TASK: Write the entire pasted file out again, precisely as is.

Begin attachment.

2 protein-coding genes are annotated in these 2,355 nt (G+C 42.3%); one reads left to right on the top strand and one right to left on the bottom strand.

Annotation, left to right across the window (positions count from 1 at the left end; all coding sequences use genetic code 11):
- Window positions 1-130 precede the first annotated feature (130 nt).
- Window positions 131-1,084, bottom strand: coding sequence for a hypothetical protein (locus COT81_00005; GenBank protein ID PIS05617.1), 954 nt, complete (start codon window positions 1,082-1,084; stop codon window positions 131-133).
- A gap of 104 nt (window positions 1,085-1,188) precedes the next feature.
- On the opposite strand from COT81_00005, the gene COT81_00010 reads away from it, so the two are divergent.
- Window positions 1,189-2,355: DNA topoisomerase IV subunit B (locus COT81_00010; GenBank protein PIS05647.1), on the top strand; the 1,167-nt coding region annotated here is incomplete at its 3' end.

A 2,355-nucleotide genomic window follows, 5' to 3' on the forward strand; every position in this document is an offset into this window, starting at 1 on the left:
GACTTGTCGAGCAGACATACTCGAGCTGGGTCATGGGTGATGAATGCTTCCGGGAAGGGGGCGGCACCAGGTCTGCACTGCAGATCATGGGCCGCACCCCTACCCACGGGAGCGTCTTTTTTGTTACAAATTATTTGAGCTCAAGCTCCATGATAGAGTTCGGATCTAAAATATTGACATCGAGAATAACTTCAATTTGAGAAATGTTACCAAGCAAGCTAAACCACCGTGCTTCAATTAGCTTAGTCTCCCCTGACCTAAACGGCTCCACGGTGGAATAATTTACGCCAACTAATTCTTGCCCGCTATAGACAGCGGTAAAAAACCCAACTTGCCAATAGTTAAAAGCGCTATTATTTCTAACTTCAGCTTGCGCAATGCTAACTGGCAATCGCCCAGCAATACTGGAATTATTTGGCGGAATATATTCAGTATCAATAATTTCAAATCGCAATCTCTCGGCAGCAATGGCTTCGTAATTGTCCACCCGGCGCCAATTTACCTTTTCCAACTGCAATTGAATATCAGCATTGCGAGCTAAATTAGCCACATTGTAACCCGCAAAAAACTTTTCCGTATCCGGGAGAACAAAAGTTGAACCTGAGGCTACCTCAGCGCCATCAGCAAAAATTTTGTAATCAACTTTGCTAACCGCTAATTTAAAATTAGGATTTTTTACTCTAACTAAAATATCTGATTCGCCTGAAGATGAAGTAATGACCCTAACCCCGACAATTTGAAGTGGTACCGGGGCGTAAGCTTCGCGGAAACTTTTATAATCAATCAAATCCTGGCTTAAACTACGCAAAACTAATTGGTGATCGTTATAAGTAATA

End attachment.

2 protein-coding genes are annotated in these 2,355 nt (G+C 42.3%); one reads left to right on the top strand and one right to left on the bottom strand.

Annotation, left to right across the window (positions count from 1 at the left end; all coding sequences use genetic code 11):
- Window positions 1-130 precede the first annotated feature (130 nt).
- Window positions 131-1,084, bottom strand: coding sequence for a hypothetical protein (locus COT81_00005; GenBank protein ID PIS05617.1), 954 nt, complete (start codon window positions 1,082-1,084; stop codon window positions 131-133).
- A gap of 104 nt (window positions 1,085-1,188) precedes the next feature.
- On the opposite strand from COT81_00005, the gene COT81_00010 reads away from it, so the two are divergent.
- Window positions 1,189-2,355: DNA topoisomerase IV subunit B (locus COT81_00010; GenBank protein PIS05647.1), on the top strand; the 1,167-nt coding region annotated here is incomplete at its 3' end.

A 2,355-nucleotide genomic window follows, 5' to 3' on the forward strand; every position in this document is an offset into this window, starting at 1 on the left:
GACTTGTCGAGCAGACATACTCGAGCTGGGTCATGGGTGATGAATGCTTCCGGGAAGGGGGCGGCACCAGGTCTGCACTGCAGATCATGGGCCGCACCCCTACCCACGGGAGCGTCTTTTTTGTTACAAATTATTTGAGCTCAAGCTCCATGATAGAGTTCGGATCTAAAATATTGACATCGAGAATAACTTCAATTTGAGAAATGTTACCAAGCAAGCTAAACCACCGTGCTTCAATTAGCTTAGTCTCCCCTGACCTAAACGGCTCCACGGTGGAATAATTTACGCCAACTAATTCTTGCCCGCTATAGACAGCGGTAAAAAACCCAACTTGCCAATAGTTAAAAGCGCTATTATTTCTAACTTCAGCTTGCGCAATGCTAACTGGCAATCGCCCAGCAATACTGGAATTATTTGGCGGAATATATTCAGTATCAATAATTTCAAATCGCAATCTCTCGGCAGCAATGGCTTCGTAATTGTCCACCCGGCGCCAATTTACCTTTTCCAACTGCAATTGAATATCAGCATTGCGAGCTAAATTAGCCACATTGTAACCCGCAAAAAACTTTTCCGTATCCGGGAGAACAAAAGTTGAACCTGAGGCTACCTCAGCGCCATCAGCAAAAATTTTGTAATCAACTTTGCTAACCGCTAATTTAAAATTAGGATTTTTTACTCTAACTAAAATATCTGATTCGCCTGAAGATGAAGTAATGACCCTAACCCCGACAATTTGAAGTGGTACCGGGGCGTAAGCTTCGCGGAAACTTTTATAATCAATCAAATCCTGGCTTAAACTACGCAAAACTAATTGGTGATCGTTATAAGTAATA